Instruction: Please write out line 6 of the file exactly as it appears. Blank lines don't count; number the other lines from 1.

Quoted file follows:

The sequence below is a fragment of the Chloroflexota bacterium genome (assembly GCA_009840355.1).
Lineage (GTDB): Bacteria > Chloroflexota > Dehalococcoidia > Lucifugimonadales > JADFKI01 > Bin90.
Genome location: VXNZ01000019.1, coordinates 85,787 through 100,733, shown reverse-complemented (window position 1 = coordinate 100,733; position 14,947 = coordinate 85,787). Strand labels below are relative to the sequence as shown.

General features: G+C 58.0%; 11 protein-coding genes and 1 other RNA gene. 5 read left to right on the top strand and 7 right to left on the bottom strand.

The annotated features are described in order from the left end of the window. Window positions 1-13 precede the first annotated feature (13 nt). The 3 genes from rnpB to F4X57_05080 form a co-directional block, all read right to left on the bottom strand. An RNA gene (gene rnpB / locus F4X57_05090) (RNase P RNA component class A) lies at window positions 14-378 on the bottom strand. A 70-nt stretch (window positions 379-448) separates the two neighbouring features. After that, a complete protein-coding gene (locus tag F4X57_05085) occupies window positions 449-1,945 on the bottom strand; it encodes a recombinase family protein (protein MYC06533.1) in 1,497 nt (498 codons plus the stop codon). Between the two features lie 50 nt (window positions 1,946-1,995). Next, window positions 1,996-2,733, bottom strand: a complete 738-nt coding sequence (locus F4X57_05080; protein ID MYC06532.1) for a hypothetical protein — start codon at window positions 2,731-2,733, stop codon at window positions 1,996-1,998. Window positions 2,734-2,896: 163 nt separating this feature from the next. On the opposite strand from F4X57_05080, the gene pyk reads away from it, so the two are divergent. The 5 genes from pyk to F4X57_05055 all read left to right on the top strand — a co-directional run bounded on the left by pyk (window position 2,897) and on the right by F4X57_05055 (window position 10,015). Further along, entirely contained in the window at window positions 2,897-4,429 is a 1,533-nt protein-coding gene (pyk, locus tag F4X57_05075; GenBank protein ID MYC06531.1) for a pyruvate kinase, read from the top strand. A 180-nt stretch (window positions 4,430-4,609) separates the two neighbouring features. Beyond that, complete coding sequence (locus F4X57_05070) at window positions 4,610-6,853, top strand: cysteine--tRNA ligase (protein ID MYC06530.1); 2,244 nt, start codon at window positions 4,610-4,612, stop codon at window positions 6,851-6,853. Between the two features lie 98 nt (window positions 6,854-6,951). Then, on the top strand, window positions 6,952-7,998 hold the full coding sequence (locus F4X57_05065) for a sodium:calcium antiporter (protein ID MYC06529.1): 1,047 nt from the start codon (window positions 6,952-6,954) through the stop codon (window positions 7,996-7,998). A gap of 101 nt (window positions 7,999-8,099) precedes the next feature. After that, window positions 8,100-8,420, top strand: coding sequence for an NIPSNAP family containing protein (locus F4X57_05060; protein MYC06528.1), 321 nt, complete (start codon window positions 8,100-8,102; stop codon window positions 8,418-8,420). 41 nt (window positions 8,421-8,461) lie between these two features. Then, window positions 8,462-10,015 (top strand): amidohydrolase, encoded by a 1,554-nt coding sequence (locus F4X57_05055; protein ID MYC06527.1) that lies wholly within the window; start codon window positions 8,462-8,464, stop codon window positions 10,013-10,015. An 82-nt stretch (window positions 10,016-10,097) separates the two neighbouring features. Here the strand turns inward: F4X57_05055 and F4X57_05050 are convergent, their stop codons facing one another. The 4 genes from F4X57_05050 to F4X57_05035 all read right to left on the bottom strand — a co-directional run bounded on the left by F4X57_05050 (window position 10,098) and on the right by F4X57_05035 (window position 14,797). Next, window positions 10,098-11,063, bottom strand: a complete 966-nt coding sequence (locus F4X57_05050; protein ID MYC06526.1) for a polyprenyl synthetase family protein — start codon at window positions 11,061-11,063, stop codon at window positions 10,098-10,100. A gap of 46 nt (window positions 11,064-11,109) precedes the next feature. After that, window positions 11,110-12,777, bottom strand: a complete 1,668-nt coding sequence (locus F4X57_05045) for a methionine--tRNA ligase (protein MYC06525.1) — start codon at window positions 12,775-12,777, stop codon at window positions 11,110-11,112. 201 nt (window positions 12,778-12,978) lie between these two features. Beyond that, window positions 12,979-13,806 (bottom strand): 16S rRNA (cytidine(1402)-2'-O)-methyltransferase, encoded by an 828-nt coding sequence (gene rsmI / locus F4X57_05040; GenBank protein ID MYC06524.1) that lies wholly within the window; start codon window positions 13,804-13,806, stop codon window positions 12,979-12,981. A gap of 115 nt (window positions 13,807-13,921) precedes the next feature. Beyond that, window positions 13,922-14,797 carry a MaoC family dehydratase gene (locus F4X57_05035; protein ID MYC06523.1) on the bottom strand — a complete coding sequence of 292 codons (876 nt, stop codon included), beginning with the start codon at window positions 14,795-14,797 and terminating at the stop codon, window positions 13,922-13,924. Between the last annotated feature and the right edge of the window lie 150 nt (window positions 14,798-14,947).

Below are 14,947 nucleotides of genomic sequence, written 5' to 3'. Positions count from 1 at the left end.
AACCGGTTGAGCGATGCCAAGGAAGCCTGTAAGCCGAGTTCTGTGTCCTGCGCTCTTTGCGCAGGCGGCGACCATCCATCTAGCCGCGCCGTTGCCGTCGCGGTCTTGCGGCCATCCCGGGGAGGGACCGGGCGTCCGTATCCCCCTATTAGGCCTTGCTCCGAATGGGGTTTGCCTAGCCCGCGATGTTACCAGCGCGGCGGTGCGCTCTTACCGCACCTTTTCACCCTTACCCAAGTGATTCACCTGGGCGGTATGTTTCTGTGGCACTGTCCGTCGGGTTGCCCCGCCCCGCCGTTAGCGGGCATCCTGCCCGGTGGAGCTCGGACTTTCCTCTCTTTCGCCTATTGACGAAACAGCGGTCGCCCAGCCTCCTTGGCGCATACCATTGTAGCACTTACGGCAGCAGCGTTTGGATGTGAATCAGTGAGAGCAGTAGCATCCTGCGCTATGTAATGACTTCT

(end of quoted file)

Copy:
Below are 14,947 nucleotides of genomic sequence, written 5' to 3'. Positions count from 1 at the left end.